For many people, Israel is at the top of their travel wish-lists. This tiny country has a long and complex history, with so many strands woven together: the Israelites, the Jewish story, the Biblical story, the Byzantines, the Crusaders, the Ottoman Empire and that of modern Arab world. Its spiritual center, Jerusalem, is claimed by three of the world’s major religions—Christianity, Judaism, Islam—and for centuries it’s been the center of geo-political turmoil.
Israel is about the size of the US state of New Jersey, with a population of around 8 million (11 million if you add Gaza and the West Bank). Yet, it has a millennia-old civilization and so many layers of history that it would be nearly impossible to peel them all back.
Recently, we were lucky enough to visit Israel for the first time. My husband was invited to talk at a conference at the Dead Sea, and our hosts delighted in showing us as much of the country as we could fit into our short visit. Our main stops were Caesarea, Jerusalem, the Dead Sea and Masada, and Tel Aviv/Jaffa. Unfortunately, we couldn’t get to the Galilee due to an unseasonal snowstorm.
The first excursion was north of Tel Aviv to Caesarea, a metropolis in Roman times, with a port built by Herod the Great. Our guide was Danny Hermann, an archaeologist and an amazing fountain of knowledge. Along the route, we traveled through history—full of stories and the places that many of us heard in our childhood. For example, the Israelites lived in the mountains, the Philistines on the coast, and a famous battle between them was David and Goliath.
Caesarea through history:
As so often happens with historically strategic places, Caesarea was built on earlier ruins. The Phoenicians built a shoreline settlement, where the ground water level was high. The village flourished in the Hellenistic period (332-37 BC) and was first mentioned as Straton’s Tower. Around 100 BC, Alexander Jannaeus captured Straton’s Tower to develop the shipbuilding industry and enlarge the Hasmonean Kingdom. It remained a Jewish city until the Romans came in 63 BC, when it became the administrative center of the Judaea Province of the Roman Empire.
In 30 BC, it was awarded to Herod the Great, who ruled between 37-4 BC. There were many changes to the city under his rule, such as renaming the city Caesarea to honor the Roman emperor Caesar Augustus.
In 22 BC, Herod began constructing a harbor, as there wasn’t one between Egypt and Beirut. It was a huge achievement in and of itself, and he knew that it was an vital mid-point along the Mediterranean coast. Herod also realized that he could collect many taxes for this service, and he was known as a great tax collector for the Romans. Between 25-13 BC, Herod also built storerooms, markets, wide roads, baths, temples, a theater, a hippodrome, and imposing public buildings. The remains of many of these are still visible today and make up the Caesarea National Park.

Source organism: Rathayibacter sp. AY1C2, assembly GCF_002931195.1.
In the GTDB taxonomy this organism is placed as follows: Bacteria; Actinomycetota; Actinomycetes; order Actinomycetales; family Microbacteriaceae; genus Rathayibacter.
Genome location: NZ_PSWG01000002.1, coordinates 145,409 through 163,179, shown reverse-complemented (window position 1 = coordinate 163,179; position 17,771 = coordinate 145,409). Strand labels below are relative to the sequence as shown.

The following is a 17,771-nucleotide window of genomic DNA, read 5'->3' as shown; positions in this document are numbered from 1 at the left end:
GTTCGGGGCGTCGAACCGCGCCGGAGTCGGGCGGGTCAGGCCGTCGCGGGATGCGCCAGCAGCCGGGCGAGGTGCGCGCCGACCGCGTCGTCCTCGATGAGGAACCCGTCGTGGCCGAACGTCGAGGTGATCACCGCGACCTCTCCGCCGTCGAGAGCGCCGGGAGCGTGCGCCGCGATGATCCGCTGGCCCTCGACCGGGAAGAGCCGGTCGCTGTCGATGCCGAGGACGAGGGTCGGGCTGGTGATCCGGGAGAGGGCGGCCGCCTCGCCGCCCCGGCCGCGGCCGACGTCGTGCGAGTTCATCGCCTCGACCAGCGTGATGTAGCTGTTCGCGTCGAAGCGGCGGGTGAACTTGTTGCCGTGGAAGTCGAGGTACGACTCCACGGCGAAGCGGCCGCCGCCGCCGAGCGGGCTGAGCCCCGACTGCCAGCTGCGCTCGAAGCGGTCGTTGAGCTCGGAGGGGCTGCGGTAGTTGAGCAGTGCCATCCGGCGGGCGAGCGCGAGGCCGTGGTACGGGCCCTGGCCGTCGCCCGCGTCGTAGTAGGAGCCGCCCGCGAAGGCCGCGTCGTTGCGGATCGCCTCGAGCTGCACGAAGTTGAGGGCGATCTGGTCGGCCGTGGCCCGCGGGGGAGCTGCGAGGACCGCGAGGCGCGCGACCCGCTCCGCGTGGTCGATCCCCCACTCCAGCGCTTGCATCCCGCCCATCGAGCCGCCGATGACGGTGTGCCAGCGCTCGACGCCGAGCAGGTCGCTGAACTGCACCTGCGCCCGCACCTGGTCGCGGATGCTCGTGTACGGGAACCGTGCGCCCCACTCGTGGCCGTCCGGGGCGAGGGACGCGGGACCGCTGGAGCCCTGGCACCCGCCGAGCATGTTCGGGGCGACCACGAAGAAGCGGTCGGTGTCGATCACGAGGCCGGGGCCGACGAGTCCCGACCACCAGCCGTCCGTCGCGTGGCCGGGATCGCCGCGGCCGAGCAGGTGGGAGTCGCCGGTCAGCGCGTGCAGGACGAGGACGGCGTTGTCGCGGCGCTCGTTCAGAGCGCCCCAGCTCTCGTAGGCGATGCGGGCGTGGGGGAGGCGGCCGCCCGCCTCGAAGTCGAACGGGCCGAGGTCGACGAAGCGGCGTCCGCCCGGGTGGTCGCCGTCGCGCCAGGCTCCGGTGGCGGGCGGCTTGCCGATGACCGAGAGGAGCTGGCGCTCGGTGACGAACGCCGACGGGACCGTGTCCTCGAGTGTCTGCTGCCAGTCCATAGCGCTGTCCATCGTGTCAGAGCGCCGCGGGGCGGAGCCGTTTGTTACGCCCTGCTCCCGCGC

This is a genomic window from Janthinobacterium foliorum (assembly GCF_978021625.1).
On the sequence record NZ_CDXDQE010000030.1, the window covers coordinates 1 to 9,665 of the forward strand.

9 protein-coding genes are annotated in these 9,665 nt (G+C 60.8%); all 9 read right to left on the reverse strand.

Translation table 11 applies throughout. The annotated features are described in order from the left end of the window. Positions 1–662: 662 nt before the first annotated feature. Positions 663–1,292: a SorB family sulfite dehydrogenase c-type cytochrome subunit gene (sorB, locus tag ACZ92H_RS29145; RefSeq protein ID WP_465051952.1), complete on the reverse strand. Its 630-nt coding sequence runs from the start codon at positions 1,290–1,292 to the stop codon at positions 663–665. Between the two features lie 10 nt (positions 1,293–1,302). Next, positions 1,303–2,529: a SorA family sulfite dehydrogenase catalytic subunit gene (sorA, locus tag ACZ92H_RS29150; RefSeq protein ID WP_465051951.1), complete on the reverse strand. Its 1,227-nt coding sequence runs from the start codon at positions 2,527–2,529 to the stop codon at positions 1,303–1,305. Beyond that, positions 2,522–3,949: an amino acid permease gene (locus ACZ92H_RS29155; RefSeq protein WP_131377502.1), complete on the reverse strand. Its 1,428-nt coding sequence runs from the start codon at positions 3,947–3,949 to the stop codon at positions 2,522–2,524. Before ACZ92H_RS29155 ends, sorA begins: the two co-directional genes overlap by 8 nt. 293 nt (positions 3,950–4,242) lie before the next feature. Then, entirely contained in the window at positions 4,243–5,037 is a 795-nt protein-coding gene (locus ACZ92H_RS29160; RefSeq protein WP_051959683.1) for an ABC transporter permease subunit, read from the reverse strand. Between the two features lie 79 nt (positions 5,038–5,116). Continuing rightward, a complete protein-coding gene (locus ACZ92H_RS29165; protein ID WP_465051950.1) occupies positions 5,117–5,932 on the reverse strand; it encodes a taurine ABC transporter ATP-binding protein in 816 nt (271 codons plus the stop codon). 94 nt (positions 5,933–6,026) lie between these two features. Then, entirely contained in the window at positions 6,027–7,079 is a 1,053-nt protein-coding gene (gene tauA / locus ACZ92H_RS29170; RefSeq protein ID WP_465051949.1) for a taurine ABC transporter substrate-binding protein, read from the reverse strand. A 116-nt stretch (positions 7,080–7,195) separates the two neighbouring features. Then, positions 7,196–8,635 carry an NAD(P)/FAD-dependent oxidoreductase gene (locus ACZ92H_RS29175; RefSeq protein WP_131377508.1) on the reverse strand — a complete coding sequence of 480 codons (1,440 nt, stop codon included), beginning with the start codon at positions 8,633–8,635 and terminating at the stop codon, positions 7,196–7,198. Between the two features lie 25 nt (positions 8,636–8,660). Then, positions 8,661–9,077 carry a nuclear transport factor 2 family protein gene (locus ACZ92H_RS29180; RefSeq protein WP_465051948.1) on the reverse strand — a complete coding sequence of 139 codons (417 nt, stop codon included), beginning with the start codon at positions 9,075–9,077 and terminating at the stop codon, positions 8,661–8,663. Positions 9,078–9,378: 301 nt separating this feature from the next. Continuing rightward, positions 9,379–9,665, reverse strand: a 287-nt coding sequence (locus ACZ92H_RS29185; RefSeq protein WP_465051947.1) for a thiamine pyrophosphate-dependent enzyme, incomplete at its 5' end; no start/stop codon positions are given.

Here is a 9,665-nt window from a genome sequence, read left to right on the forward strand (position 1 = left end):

Caesarea was important until the Crusades, and the subsequent sacking by the Mamelukes. It was then largely abandoned, except for small groups of people dedicated primarily to fishing. After the state of Israel was established in 1948, excavations started in Caesarea. It’s an extensive site with enough unearthed around the harbor area to offer a good idea of what this port city was in its heyday.
Caesarea is an amazing site because of the continuity in its history. It’s not only interesting for Jewish history but also for Bible/Christian history. For example, Paul was imprisoned in Caesarea for about two years and was sent from here to be tried in Rome.
We first stopped at the Bird Mosaic House, a former mansion on the hills overlooking the sea (now the modern rich want to live around here). It must have been a beautiful dwelling, as the mosaic floors are still glorious—panels with all kinds of birds, and edgings with animals. The aqueduct is another feat in engineering, as it was the conduit that brought in water from the Carmel Mountains.
We spent 2-3 hours rambling around the old port city. We started at the south gate by the theater, and strolled through the city, past Herod’s Palace, a prison (where Paul was probably kept), and the public latrines at the entrance to the hippodrome. Other sites we appreciated along the way included the governor’s palace, the bath houses—hot, tepid, cold—many of which contained marble and mosaic floor, marble-paved streets, and special buildings constructed for lawyers and accountants. Supposedly, there was a large library, but that has yet to be found. The imposing Crusader walls and moat, built by King Louis IX of France upon arriving on the 7th Crusade, are around the harbor and its vicinity and were once covered with sand.
The original harbor built under Herod was huge, but only about 20-25% remains today. The hill overlooking the area consists of four layers of ruins: First, there was a Roman temple, built to honor Rome and Augustus, followed by an octagonal church (special because the first non-Jew, a centurion, was baptized here), then a mosque and finally a large, 3-apse church.
At the Visitors’ Center at the edge of the harbor, we watched two movies about the history and development of Caesarea through the ages and compared its past with what it has become today: a very up-market city, with homes of the rich and famous.